Clear The Air News Tobacco Blog Rotating Header Image

Sheila Duffy: Restricting tobacco industry will improve our health

Published on Tuesday 11 October 2011 21:00

THIS week should see the end of a bitter and protracted struggle in Australian politics, with the senate finally passing legislation to introduce plain, standardised packaging for cigarettes and tobacco products.

This is a landmark victory for the Australian government and public over the tobacco industry – in a struggle that comes to these shores at the end of this year, when the UK government starts a consultation on introducing similar legislation.

The tobacco industry spends millions each year on branding, gimmicks and revamped packaging to entice new young smokers and to target particular groups – for example, by producing “fashion accessory” pack designs to appeal to women.

Clever branding also perpetuates myths about the harmfulness of the products. Most people would associate what used to be called “light” brands with a reduced risk to health, but the available evidence shows the rates of developing lung cancer for those who smoke low-tar “light” brands is the same for those who smoke “normal” cigarettes.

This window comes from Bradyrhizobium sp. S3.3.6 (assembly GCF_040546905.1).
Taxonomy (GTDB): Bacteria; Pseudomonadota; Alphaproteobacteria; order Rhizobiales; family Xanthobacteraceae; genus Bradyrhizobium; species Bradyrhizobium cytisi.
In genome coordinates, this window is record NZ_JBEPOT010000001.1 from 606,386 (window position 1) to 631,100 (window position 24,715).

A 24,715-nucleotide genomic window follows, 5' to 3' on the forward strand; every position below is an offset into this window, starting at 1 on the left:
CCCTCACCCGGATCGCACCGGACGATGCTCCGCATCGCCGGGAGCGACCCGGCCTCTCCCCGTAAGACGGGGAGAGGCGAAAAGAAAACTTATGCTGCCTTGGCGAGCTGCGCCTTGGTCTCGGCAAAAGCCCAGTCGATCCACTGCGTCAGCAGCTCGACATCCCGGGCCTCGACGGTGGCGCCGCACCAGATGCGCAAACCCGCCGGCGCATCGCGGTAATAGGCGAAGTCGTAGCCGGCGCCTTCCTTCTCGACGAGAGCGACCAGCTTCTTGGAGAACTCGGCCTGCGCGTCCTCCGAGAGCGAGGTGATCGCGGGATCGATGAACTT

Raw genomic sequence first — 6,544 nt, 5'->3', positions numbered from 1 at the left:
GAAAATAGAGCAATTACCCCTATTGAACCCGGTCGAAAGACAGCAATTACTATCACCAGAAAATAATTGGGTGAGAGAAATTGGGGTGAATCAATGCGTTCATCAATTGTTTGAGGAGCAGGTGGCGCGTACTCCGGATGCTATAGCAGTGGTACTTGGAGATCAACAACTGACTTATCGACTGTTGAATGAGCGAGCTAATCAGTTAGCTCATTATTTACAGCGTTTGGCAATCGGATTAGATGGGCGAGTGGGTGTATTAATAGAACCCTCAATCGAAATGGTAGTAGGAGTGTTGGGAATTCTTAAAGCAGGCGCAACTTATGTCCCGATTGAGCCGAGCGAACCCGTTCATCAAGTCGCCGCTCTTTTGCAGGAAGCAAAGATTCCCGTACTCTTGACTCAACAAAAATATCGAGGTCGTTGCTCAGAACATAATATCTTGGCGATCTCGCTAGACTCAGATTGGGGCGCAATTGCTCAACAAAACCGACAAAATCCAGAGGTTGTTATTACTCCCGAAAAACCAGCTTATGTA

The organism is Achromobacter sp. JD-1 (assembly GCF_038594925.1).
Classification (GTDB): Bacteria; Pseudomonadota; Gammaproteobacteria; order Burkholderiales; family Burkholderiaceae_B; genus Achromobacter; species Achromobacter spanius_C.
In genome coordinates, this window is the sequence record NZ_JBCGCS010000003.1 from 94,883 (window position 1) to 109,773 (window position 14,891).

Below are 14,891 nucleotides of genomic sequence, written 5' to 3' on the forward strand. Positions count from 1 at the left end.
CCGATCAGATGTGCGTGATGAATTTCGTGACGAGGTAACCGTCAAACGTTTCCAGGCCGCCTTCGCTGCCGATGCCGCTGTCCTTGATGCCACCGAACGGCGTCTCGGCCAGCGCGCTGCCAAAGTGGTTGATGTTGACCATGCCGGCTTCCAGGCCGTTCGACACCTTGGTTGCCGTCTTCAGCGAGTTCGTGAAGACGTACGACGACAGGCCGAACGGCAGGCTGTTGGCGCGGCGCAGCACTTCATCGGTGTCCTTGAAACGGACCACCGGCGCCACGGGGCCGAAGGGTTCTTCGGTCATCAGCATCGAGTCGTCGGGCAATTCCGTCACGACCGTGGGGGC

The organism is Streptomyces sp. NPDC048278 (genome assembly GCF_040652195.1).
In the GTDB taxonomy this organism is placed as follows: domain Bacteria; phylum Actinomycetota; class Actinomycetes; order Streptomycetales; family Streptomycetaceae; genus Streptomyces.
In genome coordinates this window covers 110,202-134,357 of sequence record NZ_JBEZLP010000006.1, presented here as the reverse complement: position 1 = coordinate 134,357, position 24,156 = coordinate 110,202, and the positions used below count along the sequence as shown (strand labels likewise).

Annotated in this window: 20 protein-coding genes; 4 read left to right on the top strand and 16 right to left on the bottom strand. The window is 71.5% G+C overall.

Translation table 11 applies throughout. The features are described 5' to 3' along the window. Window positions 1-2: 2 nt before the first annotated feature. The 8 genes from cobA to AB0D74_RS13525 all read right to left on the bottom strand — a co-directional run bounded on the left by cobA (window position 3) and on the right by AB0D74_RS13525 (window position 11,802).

Marketing strategies and branding attempt to link the lethal product with culturally desirable attitudes and imagery. This perpetuates the outdated notion that a product responsible for a quarter of adult deaths a year in Scotland is desirable.

At the recent United Nations summit on non-communicable diseases, leaders from all over the globe identified the “fundamental conflict between the tobacco industry and public health” and recognised tobacco as a global epidemic.

The summit passed a declaration calling for all states to commit to implementing the World Health Organisation’s framework convention on tobacco control – a key part of which is the consideration of plain and standardised packaging.

Plain packaging will not stop all tobacco-related deaths on its own. But as part of a wide range of tobacco-control measures, including support for smokers trying to quit, it will go a long way to improving the health and prospects of our nation.

• Sheila Duffy is chief executive of anti-tobacco charity ASH Scotland.

Leave a Reply

Your email address will not be published. Required fields are marked *

You may use these HTML tags and attributes: <a href="" title=""> <abbr title=""> <acronym title=""> <b> <blockquote cite=""> <cite> <code> <del datetime=""> <em> <i> <q cite=""> <s> <strike> <strong>